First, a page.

Silicon Microwires: A Powerful Lesson in Technology Strategy
As the world’s supplies of conventional energy sources run lower and the problems of greenhouse gas emissions have become better known, the business opportunities for alternative energy sources have skyrocketed.
The challenge with many of those opportunities, however, is that they often have significant environmental costs of their own that must be dealt with. As a well-known example, nuclear power, however clean it might be able to operate provided all safeguards are considered, still leaves a mass of nuclear waste to dispose of in the long term. As another example, the battery systems of hybrid cars may present toxic disposal problems at end of their lives — and become a costly accumulation as adoption rates for these kind of vehicles increase.
Though these examples are fairly obvious, one of the surprises to many who begin to investigate the full lifecycle issues with many so-called “green” or “low carbon footprint” technologies is how dirty some of those really are, especially as compared to the amount of energy they can provide.
As one recent study looking at alternative energy in the U.K. recently noted, if you consider full lifecycle carbon footprint implications (including all emissions from initial manufacturing and/or harvesting of raw materials all the way to eventual waste disposal), direction combustion of grass (for bioreactor energy) contributed almost 80 grams CO2 per kWh of energy eventually delivered. On the other end of the spectrum, Nuclear Energy produced only around 5 grams CO2 per kWh of energy.
Perhaps those numbers aren’t a surprise, but one that certainly will be to me is that current Photovoltaic Cell technology is actually fairly high in carbon footprint, with some 58 grams of CO2 produced per kWh of energy for installations based in the U.K. (The reference to the U.K. location is because total energy produced by solar cells is a function of how much sunlight is available for the cells to receive.) Comparatively, then, using a so-called “clean” solar cell produces almost 75% of the CO2 that burning grass in biomass reactors would produce.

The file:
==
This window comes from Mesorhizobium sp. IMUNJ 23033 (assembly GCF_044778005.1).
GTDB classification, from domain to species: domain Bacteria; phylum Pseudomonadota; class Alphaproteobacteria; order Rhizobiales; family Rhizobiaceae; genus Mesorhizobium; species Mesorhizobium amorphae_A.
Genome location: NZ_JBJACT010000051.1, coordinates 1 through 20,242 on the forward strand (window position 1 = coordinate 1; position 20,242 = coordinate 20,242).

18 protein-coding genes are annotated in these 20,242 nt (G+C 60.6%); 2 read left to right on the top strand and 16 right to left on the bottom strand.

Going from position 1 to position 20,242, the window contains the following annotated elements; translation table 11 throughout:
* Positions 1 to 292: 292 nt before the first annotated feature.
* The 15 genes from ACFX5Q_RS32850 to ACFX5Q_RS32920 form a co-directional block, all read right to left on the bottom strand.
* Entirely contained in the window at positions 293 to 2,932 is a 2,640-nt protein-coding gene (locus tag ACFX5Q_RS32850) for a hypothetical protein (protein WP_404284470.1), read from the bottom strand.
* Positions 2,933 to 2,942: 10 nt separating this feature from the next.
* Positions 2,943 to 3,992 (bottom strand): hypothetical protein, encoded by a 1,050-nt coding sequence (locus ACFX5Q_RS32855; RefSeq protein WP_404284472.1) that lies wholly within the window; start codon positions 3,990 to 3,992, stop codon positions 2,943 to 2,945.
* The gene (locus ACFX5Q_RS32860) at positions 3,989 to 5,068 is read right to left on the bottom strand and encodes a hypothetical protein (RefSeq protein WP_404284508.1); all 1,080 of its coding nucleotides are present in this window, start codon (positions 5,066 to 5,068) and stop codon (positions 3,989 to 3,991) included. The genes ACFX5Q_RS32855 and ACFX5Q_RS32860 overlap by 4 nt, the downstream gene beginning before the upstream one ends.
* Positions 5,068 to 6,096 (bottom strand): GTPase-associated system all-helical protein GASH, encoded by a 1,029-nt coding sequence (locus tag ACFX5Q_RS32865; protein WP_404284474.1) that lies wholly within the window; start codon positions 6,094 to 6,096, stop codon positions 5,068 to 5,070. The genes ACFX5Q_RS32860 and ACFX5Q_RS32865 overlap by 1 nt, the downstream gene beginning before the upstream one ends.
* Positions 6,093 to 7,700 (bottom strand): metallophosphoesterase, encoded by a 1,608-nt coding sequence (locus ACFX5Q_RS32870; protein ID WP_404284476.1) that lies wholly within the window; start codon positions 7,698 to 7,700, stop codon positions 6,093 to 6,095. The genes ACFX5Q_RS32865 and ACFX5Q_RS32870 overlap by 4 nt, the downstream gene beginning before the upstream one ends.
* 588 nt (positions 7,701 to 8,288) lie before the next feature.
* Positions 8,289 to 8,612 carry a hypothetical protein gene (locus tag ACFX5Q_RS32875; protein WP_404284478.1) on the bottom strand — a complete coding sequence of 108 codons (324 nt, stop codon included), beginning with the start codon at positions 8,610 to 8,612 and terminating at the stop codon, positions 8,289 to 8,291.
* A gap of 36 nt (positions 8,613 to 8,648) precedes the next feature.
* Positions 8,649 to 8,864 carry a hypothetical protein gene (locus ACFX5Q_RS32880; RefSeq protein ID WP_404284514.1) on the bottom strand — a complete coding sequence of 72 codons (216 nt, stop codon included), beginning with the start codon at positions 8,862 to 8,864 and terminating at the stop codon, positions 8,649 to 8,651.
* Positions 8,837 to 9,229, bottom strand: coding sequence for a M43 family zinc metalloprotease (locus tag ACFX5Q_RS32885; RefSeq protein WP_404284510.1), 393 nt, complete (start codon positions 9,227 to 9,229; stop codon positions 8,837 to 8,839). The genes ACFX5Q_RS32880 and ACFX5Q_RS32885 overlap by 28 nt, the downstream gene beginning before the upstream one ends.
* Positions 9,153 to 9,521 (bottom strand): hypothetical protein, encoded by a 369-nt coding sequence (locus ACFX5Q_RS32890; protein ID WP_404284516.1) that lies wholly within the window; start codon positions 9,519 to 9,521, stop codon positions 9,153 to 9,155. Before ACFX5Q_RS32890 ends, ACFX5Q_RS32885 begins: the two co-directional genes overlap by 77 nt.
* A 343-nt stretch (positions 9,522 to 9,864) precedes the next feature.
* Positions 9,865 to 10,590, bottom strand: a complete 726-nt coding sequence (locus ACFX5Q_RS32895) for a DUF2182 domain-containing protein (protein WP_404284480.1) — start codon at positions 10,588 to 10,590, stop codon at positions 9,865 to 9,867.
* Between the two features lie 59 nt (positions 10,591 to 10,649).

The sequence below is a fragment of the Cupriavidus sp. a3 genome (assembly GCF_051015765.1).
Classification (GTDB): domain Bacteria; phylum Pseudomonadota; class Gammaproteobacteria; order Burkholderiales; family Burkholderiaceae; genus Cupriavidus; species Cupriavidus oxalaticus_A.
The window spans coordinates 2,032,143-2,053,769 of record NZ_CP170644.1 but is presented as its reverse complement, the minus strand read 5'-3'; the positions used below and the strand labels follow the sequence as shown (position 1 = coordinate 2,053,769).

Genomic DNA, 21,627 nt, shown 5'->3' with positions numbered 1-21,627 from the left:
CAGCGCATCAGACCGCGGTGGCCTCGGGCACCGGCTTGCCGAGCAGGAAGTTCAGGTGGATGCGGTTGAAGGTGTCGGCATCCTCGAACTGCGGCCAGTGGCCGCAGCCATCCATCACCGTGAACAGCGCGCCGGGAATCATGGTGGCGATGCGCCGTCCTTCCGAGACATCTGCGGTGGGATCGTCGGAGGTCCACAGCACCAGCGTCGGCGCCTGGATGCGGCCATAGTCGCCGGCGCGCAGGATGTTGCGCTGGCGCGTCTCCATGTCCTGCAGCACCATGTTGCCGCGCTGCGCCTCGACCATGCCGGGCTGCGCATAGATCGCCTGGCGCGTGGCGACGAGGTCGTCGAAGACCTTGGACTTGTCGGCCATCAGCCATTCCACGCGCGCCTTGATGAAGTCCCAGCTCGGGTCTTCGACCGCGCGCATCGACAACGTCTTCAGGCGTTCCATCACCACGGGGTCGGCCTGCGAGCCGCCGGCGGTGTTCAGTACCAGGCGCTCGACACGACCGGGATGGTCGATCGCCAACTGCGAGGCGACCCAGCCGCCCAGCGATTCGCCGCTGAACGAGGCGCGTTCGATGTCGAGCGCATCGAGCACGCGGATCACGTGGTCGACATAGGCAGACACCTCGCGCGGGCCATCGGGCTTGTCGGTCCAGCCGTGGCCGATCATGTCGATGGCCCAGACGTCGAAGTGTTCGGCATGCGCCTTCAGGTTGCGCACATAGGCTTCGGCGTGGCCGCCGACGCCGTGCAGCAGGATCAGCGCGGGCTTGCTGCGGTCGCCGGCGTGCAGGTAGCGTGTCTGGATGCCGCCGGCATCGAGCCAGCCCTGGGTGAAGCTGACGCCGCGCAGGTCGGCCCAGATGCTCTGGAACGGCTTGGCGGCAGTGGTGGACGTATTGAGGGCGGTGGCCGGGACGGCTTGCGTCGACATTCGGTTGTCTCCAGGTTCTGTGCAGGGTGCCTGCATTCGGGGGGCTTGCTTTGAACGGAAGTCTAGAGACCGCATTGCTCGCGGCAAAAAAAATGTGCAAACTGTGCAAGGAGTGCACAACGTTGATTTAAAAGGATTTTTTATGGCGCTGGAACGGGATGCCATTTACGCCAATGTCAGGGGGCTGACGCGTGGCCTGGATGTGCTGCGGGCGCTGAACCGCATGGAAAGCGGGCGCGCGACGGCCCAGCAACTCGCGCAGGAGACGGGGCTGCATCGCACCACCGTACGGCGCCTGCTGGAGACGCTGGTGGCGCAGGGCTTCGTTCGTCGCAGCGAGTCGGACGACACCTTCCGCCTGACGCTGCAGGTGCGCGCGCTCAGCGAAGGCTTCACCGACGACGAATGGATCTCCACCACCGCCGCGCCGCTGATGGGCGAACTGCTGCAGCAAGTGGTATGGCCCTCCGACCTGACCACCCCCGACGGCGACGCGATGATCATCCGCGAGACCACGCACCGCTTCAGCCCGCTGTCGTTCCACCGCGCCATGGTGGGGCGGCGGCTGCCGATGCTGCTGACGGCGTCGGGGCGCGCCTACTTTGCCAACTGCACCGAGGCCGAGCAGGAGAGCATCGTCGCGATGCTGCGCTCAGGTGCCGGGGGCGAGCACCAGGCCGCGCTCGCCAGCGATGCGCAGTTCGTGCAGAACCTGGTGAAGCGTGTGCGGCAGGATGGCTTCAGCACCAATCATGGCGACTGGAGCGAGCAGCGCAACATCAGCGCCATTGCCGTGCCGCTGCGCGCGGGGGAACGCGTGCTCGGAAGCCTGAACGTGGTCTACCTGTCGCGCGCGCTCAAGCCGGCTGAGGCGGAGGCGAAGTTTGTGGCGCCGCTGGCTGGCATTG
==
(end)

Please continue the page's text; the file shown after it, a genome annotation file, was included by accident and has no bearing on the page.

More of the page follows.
Why are the Photovoltaic numbers so high? Because it takes a great deal of energy to produce solar cells in the first place. Once produced, the carbon emissions are lower, but the carbon footprint is already established and the damage is done.
To improve on this, many companies and research facilities have investigated the making of ultra thin film Photocell technology, which of course lowers both costs and overall carbon footprint. According to the Department of Energy, conventional single-crystal silicon cells produce approximately 10 X the energy required to produce them. Multicrystalline silicon can produce between 12 X and 16 X the energy required to produce them, depending on whether or not they are in a ribbon form.
Those are mportant steps forward, but perhaps one of the most exciting of recent strategic innovations in this field is the one recently announced by graduate student Michael Kelzenberg and other materials scientists at CalTech in the February 14th issue of Nature Materials. (See also the related Scientific American article about the same work.) Their system reforms silicon into vertical “microwires” of crystalline structures (shown in the attached picture here). These microwires, which also include embedded nanoparticles of aluminum oxide to reflect more light inside (and therefore increase the efficiency of the systems), capture as much as 85% of the available solar spectrum while requiring only around 1% of the silicon conventional wafers would need.
This is of course only an early result and will take some time before moving from the lab to production reality. It is, however, an example of how asking the right strategic question of precisely the right group of people can make the biggest possible business impact. We look forward to hearing how this breakthrough innovation develops over the next few years. It will likely make a major difference in all of our lives — and make this part of “Green Technology” even greener than ever before.